Vamvakaris: The flood

By: | Post date: January 24, 2011 | Comments: No Comments
Posted in categories: Music

In the previous post, I wrote about the 1933 recording A raid on the hashish den, a comedy sketch with music, featuring one of the earliest recordings of Markos Vamvakaris. In the process, I got the bug for GoAnimate, and so I created an animated music video for the song. (Now with subtitles.)

My second such attempt involves Vamvakaris’ Η Πλημμύρα (The Flood), recorded in 1935:

(You’ll need to watch on YouTube to get the subtitles through Captions.)

I had not heard the song before buying the box set of Vamvakaris 1933–1937; in fact, I hadn’t heard many of the songs, because early Vamvakaris is not radio-friendly. The Flood stood out for me—even before recent events in Australia made it topical.

The song presents direct, chilling vignettes of hardship after an urban flood; there is some filler in the lyric (“Mother’s, it’s no lie”), but in all it’s brutally effective. And while Markos’ more usual vignettes of lowlife posturing are also brutally effective in their own way, this is a surprising change of topic for him. The musical form of the song is also distinct: it’s more relentlessly strophic than is usual for Markos—all A A A A instead of his typical AB BA A′B′ B′A′. He’s presenting direct vignettes, and he uses a relentlessly straightforward style to do it.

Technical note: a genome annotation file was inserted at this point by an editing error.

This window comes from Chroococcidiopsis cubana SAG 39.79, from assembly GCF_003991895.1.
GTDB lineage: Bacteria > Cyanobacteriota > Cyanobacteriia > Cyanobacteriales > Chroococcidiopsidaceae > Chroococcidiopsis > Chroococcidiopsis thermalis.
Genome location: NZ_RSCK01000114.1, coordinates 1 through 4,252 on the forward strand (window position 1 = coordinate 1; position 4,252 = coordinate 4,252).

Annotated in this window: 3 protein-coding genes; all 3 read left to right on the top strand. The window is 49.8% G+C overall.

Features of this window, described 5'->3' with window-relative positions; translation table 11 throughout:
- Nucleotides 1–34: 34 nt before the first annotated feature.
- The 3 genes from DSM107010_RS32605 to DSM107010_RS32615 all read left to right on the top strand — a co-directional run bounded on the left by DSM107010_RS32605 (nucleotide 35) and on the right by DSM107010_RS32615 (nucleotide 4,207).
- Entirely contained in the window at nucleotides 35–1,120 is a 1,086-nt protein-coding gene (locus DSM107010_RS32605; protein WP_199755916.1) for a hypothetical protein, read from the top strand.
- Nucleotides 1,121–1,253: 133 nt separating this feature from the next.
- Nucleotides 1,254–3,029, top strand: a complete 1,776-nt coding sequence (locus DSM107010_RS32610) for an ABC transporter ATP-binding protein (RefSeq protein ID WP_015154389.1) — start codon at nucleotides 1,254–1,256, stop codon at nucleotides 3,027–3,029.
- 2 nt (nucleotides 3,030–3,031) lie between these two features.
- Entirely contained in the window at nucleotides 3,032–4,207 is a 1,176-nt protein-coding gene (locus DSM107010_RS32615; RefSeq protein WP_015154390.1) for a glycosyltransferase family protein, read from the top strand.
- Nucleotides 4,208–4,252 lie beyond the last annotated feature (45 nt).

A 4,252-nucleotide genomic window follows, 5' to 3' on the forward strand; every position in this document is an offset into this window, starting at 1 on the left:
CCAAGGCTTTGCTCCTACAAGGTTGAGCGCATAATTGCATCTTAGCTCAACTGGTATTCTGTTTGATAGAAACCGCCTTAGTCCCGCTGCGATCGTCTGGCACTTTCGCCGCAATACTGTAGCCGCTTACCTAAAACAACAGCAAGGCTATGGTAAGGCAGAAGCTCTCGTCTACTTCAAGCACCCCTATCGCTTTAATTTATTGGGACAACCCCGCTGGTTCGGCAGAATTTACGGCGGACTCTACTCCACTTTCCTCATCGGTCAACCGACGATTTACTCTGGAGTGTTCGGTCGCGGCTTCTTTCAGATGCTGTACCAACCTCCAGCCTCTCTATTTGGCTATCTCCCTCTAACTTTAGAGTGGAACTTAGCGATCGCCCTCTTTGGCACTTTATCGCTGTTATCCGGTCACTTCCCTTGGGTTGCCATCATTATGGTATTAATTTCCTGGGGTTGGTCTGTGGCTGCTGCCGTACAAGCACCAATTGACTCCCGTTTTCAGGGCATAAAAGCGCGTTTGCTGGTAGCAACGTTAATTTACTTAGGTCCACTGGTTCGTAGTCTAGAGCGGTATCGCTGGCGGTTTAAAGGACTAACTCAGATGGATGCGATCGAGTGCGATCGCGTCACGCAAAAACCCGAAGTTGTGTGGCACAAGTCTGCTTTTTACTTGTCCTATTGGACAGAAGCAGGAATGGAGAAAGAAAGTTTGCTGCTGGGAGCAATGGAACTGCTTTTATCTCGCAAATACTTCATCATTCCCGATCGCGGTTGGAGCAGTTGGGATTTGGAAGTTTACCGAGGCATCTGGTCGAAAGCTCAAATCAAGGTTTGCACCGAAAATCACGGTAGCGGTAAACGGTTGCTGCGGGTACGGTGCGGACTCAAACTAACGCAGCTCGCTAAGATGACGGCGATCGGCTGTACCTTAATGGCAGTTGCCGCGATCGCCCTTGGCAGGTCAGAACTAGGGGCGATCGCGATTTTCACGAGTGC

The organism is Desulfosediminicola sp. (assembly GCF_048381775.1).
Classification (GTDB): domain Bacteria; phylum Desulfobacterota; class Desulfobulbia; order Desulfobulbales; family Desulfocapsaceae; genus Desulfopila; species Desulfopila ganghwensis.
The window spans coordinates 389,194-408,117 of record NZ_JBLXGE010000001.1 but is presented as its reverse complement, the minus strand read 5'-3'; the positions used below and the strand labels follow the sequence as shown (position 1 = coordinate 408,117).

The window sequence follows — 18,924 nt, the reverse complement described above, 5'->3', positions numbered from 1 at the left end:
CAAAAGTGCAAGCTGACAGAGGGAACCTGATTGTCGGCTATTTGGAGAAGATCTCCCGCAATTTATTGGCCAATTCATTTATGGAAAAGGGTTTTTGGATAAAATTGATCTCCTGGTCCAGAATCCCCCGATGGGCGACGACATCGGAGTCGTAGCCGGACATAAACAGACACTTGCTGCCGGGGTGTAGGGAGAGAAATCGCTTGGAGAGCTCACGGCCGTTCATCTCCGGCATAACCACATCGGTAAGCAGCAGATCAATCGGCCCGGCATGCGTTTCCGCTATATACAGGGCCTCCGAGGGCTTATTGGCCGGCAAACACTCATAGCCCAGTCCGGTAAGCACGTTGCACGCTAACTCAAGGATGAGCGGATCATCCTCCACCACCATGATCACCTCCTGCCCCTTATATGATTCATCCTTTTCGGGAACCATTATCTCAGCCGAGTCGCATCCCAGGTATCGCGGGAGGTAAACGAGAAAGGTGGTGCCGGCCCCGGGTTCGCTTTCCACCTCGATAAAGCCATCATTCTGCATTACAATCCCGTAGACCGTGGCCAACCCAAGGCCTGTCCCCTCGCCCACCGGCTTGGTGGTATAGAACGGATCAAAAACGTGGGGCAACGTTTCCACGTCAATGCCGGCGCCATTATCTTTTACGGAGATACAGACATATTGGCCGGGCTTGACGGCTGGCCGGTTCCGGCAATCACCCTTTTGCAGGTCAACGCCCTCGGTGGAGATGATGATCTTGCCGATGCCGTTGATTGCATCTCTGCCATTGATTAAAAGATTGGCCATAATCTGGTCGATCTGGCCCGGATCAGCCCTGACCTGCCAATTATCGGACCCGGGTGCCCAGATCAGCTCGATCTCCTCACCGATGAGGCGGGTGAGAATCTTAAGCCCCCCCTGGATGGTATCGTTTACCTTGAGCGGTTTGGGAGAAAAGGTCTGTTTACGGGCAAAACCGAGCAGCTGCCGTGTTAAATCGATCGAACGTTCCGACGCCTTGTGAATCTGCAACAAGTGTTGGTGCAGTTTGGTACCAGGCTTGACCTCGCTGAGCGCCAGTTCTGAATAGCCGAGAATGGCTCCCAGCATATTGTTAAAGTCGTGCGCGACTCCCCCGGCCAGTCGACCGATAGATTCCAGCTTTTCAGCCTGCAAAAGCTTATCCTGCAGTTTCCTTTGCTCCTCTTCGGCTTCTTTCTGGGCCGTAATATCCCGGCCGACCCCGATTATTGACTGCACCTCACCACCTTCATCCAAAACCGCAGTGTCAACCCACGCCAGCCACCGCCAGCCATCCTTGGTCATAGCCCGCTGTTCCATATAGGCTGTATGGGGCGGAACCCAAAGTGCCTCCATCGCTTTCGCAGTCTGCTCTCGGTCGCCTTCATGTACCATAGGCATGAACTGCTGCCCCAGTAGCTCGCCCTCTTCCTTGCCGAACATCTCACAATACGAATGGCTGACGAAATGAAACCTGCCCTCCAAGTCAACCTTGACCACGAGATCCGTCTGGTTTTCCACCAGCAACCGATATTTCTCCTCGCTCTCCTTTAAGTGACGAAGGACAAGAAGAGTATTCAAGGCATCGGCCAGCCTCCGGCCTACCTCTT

He does so with a sparing number of notes, and with a hypnotic jangling (I think it’s hand cymbals) in the break between verses. The sessions Markos recorded in, early on, each had their own mix of instruments and collaborators, and there are a few more songs from the ’35 session with the hand cymbals in uses. Here though, they really come to the fore as a grim punctuation.

I was wondering whether the formulaic online animation packages for the masses that have recently come forth, like GoAnimate and XtraNormal, really can be suited to artistic expression more serious than tirades against mobile phones.

I don’t think my animation of The Flood proves that it can; not least because I’ve got a lot to learn about cinematography—and about making the most of a very restricted repertoire. (XtraNormal As Kabuki: I can see the inflexibility of the packages turning into a codified convention for gestures.) But this has captured my interest.

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